Workshop über Molekulare Marker: Ribosomale RNA

7. - 9. April 2008: Internationaler Workshop über ribosomale RNA Technologie vom Bremer Max-Planck-Institut
Weitere Informationen zum Workshop finden Sie hier.
Short Summary about the

International workshop on ribosomal RNA Technology
7-9 April 2008, Max Planck Institute for Marine Microbiology, Bremen, Germany

Thirty years have passed since Carl Woese suggested three primary kingdoms based on the phylogenetic analysis of the ribosomal RNA genes. Despite ongoing discussions about the validity of the concept, the introduction of the ribosomal RNA as a universal molecular marker has influenced the self conception of microbiology to its roots. Adopted by many researchers worldwide the ribosomal RNA has become the “gold-standard” for molecular taxonomy, diversity analysis and the identification of microorganisms.

The more than 700,000 rRNA sequences in the public databases constitute an unprecedented hallmark of the richness of microbial biodiversity on earth. Nevertheless, from the ongoing genomic and metagenomic studies it is evident that we might have seen only the tip of the iceberg so far. The workshop was intended to sum up the current status and think about how to best proceed with this rich harvest from a technological and biological point of view. Central points that have been addressed were:
1.What kind of technology is needed to help biologists to deal with the deluge of data?
2.Which kinds and quality of data can be expected that need to be organized, stored and analysed?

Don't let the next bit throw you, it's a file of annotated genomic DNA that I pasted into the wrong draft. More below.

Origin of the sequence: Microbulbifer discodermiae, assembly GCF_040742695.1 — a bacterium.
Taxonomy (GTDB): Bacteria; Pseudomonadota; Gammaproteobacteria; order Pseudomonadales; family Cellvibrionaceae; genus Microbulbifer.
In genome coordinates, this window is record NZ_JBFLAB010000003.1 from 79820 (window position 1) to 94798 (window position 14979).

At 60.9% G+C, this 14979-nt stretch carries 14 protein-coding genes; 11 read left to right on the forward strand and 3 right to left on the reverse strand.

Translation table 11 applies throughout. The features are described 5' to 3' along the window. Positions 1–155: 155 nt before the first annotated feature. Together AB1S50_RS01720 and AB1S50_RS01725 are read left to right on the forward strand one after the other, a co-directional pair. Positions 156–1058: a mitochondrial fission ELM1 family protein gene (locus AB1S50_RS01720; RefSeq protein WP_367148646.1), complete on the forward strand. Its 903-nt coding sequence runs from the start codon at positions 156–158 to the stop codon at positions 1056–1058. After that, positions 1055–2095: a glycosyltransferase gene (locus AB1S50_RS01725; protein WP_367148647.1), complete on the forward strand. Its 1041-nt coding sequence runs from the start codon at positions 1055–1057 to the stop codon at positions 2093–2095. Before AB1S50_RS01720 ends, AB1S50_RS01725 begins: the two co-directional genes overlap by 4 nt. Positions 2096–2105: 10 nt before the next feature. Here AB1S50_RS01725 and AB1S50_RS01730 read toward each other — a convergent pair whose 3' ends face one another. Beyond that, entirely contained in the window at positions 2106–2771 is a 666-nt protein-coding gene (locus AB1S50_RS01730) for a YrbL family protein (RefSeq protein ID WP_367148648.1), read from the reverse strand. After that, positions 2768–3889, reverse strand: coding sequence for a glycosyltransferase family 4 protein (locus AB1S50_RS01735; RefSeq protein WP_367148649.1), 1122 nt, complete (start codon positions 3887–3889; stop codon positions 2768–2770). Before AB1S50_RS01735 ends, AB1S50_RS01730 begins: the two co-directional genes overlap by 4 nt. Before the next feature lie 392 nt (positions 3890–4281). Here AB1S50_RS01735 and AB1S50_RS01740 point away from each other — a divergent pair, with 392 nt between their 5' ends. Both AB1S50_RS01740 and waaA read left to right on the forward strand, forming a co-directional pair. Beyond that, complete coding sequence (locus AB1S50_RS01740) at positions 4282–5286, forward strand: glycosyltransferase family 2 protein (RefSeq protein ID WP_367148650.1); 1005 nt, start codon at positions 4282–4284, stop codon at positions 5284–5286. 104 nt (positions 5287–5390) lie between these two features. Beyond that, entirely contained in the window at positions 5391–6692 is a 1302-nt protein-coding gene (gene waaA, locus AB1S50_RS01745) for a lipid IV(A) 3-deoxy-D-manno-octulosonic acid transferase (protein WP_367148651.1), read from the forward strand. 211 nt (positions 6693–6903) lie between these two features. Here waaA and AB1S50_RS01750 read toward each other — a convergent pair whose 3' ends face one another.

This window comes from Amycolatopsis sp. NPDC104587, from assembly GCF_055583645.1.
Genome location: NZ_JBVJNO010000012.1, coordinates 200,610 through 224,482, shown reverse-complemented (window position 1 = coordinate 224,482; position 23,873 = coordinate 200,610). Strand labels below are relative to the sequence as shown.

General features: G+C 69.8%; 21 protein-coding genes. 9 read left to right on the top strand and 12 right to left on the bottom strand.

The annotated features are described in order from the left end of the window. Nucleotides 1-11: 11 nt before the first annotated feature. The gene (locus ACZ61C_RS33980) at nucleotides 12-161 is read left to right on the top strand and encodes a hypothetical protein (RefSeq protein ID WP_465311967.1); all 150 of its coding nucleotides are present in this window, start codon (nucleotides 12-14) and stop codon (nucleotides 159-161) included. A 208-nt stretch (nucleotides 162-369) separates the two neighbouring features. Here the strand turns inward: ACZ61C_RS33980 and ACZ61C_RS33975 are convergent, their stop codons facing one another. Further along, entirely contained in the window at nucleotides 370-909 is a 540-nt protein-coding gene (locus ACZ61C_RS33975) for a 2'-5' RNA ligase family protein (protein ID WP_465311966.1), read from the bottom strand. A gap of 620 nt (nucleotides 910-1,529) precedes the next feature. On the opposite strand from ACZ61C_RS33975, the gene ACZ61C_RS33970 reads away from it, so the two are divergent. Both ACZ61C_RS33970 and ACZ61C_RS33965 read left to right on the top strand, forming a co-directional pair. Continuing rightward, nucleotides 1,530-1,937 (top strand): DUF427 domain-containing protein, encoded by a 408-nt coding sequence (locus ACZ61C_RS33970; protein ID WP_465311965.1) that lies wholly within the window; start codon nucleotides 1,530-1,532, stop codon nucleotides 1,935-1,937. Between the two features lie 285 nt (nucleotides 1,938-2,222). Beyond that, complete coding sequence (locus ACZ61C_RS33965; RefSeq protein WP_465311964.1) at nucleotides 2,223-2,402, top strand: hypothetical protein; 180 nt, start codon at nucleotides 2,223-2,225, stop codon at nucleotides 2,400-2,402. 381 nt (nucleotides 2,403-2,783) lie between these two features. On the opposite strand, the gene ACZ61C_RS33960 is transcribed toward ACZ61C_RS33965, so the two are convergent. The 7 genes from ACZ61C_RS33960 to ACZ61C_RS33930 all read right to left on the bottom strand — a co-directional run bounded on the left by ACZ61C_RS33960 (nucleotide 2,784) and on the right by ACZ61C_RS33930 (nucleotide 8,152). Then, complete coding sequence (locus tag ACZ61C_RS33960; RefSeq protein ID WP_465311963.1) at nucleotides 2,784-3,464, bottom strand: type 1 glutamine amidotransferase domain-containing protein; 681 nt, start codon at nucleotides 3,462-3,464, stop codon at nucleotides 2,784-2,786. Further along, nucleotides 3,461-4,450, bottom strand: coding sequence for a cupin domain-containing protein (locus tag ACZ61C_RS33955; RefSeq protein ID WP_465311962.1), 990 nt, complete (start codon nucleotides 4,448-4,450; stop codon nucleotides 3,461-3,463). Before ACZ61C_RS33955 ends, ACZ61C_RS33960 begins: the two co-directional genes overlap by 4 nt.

3.How can the rRNA help to answer burning questions in biology?

To move on with these issues 26 experts from Europe and the US presented their results and opinions about burning topics in the field of rRNA technology. They were complemented by more than 110 participants selected from nearly 170 applications received from 25 countries all around the world.
The workshop has crossed boundaries by bringing together computer scientists, bioinformaticians, geologists, biologists and ecologists. Starting with introducing the main rRNA database providers like RDP II or SILVA, participants were moved into the field of phylogenetic inference and ecological data analysis. Finally, the question “Is everything everywhere?” and “How can we determine the biogeography of microorganisms?” rounded up the first day. The second day started with an overview about the “state of the art” technologies for the qualitative and quantitative determination of diversity linked to potential functions. It was backed up with information about microscopy, imaging and probe synthesis from commercial partners. In the last session, reaching out to the third day, microbial ecologist presented their view on the orchestral interplay of microbes in their natural environments. Questions about “phylotypes and ecotypes” and “How do the community structures in various habitats compare?” where raised and addressed by world leading experts.
The workshop was a joined collaborative effort of the Max Planck Institute in Bremen and the Ribocon GmbH Bremen, the Technical University Munich, the International Census of Marine Microbes (ICoMM) and the European Census of Marine Life (EuroCoML). The workshop was further sponsored by the companies Operon and BioCat.
Further information can be found at


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